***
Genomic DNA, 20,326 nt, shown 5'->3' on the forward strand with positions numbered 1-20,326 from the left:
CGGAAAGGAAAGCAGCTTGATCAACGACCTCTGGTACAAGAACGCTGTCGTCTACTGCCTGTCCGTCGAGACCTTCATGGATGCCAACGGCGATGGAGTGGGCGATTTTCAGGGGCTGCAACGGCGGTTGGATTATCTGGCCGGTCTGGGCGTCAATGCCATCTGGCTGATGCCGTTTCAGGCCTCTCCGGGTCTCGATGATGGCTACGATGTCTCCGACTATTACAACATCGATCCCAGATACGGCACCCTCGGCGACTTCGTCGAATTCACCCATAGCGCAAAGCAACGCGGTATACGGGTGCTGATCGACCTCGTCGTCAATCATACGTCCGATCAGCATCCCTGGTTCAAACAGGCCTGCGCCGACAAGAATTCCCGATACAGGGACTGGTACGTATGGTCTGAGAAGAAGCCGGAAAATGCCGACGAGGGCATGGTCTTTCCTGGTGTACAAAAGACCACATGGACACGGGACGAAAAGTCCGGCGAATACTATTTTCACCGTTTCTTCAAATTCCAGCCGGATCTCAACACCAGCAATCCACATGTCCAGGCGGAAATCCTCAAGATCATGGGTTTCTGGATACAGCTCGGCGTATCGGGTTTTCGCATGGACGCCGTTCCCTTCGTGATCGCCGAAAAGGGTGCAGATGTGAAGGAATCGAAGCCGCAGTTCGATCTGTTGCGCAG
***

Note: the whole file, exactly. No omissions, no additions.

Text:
Genomic DNA, 20,326 nt, shown 5'->3' on the forward strand with positions numbered 1-20,326 from the left:
CGGAAAGGAAAGCAGCTTGATCAACGACCTCTGGTACAAGAACGCTGTCGTCTACTGCCTGTCCGTCGAGACCTTCATGGATGCCAACGGCGATGGAGTGGGCGATTTTCAGGGGCTGCAACGGCGGTTGGATTATCTGGCCGGTCTGGGCGTCAATGCCATCTGGCTGATGCCGTTTCAGGCCTCTCCGGGTCTCGATGATGGCTACGATGTCTCCGACTATTACAACATCGATCCCAGATACGGCACCCTCGGCGACTTCGTCGAATTCACCCATAGCGCAAAGCAACGCGGTATACGGGTGCTGATCGACCTCGTCGTCAATCATACGTCCGATCAGCATCCCTGGTTCAAACAGGCCTGCGCCGACAAGAATTCCCGATACAGGGACTGGTACGTATGGTCTGAGAAGAAGCCGGAAAATGCCGACGAGGGCATGGTCTTTCCTGGTGTACAAAAGACCACATGGACACGGGACGAAAAGTCCGGCGAATACTATTTTCACCGTTTCTTCAAATTCCAGCCGGATCTCAACACCAGCAATCCACATGTCCAGGCGGAAATCCTCAAGATCATGGGTTTCTGGATACAGCTCGGCGTATCGGGTTTTCGCATGGACGCCGTTCCCTTCGTGATCGCCGAAAAGGGTGCAGATGTGAAGGAATCGAAGCCGCAGTTCGATCTGTTGCGCAG